Roxas is mulling an election protest. His lawyers claimed "funny trends" in the results of the May polls, particularly the high number of "null votes" supposedly in the bailiwicks of Roxas. There were 2.6 million null votes, 3 times more than the lead of Binay.
Roxas lawyers moved to defer the canvassing of several provinces with high number of null votes but Congress, sitting as the NBOC, voted to deny it.
In response, the Binay camp said the high number of "null votes" was part of the birth pains of automated elections. They called for a review of the automated election system to make sure this will be addressed in the next elections. But they maintained that there was no proof that the null votes were votes for Roxas.
Zubiri said the small ovals could have been the reason for the big number of null votes. There could be at least 3 reasons for null votes: 1) the voters didn't vote for the position; 2) the voters voted for more than 2 candidates for vice-president; and, 3) they under-shaded or over-shaded the oval that the machine could not recognize them.
Senate President Juan Ponce Enrile said he expects the next elections would be automated again, and it would be smoother than this year.
Earlier, there were fears that canvassing will also be delayed because several congressmen have raised issues against the automated polls. But the NBOC ruled that it was not the proper venue for election protests.
"It was a cooperative work between the Speaker and I. The Speaker and I understood each other, tried as best as possible to be even-handed [and] fair, rendering justice to whoever is entitled to it or needs it. No one was a friend or foe," said Enrile.
"We also allowed everybody to say his piece, whether you are a lawyer or a member of the panel. We allowed you to speak and take reasonable time. The moment we see that what you are saying is not repetitious and it’s not meant to delay, we are very lenient in allowing each and everyone to say their piece and ask anything they want," added House Speaker Prospero Nograles.
The Liberal Party tandem of Aquino and Roxas was rocked by issues that a faction of Aquino's relatives junked Roxas to support the candidacy of Binay.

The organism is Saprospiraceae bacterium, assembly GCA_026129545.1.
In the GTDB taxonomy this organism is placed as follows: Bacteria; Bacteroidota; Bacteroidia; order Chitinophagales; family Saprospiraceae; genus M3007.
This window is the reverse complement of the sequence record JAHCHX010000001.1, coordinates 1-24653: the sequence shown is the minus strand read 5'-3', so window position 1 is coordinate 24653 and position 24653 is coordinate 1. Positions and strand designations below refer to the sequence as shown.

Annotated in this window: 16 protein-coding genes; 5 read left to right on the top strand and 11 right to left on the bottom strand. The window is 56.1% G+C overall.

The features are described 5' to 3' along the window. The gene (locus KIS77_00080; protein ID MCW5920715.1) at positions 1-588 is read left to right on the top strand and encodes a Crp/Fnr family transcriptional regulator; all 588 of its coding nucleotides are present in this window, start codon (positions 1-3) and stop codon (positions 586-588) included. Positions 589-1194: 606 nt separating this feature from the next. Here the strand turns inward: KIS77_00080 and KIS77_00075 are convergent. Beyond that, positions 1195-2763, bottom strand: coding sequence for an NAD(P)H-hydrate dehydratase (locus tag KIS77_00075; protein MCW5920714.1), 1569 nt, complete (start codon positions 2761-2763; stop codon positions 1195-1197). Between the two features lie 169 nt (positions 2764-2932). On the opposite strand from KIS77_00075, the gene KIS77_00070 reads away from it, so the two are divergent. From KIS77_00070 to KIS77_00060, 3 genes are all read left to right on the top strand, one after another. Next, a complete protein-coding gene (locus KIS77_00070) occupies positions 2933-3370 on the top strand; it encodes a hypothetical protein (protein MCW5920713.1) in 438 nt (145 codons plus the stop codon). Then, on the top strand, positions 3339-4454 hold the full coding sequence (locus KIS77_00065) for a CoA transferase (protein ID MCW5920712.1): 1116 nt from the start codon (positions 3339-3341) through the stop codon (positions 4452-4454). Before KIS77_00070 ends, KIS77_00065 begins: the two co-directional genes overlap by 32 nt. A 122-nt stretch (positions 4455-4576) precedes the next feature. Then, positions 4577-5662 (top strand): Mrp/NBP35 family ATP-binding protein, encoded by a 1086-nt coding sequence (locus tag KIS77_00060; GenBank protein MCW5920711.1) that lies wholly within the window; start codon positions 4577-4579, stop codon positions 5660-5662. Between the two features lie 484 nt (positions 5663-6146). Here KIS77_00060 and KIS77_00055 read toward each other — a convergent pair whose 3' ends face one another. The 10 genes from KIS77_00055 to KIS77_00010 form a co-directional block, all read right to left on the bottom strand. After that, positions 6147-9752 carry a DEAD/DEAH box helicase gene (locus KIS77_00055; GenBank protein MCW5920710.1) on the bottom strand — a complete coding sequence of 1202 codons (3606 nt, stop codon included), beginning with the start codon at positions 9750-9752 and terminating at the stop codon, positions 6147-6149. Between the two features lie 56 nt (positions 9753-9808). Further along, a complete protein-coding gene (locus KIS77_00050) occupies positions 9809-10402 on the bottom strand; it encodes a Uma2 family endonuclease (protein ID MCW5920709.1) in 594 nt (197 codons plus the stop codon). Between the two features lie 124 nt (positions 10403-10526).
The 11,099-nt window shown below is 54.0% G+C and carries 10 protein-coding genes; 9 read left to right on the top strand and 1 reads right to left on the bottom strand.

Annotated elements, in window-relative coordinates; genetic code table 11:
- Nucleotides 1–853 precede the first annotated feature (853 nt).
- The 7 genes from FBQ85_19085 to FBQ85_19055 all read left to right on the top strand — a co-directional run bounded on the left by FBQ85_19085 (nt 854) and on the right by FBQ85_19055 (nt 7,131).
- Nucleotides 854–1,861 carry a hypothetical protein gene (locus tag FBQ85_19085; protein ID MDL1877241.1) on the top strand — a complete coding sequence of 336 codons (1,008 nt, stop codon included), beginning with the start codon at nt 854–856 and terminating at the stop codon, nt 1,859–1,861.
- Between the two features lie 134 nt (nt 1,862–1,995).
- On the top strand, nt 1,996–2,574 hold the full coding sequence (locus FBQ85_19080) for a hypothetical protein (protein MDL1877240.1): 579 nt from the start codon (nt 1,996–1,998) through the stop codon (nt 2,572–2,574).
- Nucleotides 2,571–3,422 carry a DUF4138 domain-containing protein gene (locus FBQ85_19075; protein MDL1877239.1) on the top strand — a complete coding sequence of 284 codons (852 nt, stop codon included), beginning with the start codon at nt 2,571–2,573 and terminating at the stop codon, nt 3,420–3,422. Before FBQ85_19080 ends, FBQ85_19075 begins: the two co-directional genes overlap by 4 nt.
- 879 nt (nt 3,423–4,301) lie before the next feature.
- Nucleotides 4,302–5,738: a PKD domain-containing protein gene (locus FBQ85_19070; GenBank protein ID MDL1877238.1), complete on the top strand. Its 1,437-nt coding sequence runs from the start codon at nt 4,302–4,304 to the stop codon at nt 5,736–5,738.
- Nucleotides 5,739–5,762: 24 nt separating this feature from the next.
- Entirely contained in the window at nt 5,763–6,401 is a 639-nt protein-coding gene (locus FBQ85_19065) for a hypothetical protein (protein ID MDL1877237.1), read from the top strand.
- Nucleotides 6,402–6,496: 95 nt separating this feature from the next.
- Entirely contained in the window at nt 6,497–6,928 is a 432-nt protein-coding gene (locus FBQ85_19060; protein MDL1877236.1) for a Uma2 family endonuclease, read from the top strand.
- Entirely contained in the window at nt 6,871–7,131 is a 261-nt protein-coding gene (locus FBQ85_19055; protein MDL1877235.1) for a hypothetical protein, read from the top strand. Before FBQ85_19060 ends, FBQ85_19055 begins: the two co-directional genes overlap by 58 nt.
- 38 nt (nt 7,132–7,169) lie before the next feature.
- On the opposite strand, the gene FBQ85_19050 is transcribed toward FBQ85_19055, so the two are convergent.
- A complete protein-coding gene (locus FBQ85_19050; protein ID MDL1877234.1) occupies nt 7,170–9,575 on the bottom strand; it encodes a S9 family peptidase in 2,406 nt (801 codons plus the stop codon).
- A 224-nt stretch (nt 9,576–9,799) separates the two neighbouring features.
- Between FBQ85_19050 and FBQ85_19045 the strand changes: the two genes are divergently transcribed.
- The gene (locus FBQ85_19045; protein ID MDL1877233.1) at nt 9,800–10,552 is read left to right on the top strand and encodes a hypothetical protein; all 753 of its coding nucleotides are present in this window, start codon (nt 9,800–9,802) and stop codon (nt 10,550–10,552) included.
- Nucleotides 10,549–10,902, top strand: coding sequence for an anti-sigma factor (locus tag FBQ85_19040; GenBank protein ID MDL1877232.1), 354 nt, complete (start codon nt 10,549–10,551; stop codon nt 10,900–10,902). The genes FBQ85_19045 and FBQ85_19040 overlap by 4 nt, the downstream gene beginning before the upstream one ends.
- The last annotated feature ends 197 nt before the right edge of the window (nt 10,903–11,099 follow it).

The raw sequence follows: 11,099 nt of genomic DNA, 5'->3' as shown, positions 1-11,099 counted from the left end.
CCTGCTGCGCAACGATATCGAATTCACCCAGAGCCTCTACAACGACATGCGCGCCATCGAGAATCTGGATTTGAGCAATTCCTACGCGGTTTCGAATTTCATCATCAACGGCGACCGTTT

Binay and the Cojuangcos--Aquino's maternal family--have long been political allies. Binay was the first Officer-in-Charge (OIC)-mayor appointed by President Aquino after the 1986 People Power Revolution. He and his family have not left Makati city hall since.
Makati was also the regular venue of anti-President Arroyo protests, some of which were led by the late Mrs. Aquino.
While the family denies it, Aquino-Roxas supporter Fr. Eliseo “Jun” Mercado earlier told abs-cbnNEWS.com/Newsbreak that the camp of former President Corazon Aquino's younger brother, Jose "Peping" Cojuangco Jr., campaigned for Binay.
Mercado is a professor at the Notre Dame University in Cotabato City and founder of the Mindanao Leaders Coalition or Kusug Mindanaw.
"Ang dala ng mga Cojuangco ay Noy-Bi, not Noy-Mar (The Cojuangcos are carrying Noynoy-Binay, not Noynoy-Mar). They all came here [in Mindanao]. Tingting Cojuangco was here with Jun Simon," Mercado said in a previous phone interview.
"Of course, they still have their contacts during the time of Cory," Mercado added.
Margarita “Tingting” Cojuangco is Noynoy’s aunt. She is the wife of Jose “Peping” Cojuangco Jr., the younger brother of Mrs. Aquino, whose alleged deals and influence-peddling during her administration led a columnist to coin the word Kamag-anak Inc. (Relatives Incorporated).
Simon, on the other hand, is a member of Peping’s Council on Philippine Affairs (COPA). He was appointed by President Aquino as OIC Mayor of Quezon City in 1986.
For his part, Binay said he was not surprised that some relatives of Noynoy Aquino campaigned for him. – abs-cbnNEWS.com/ Newsbreak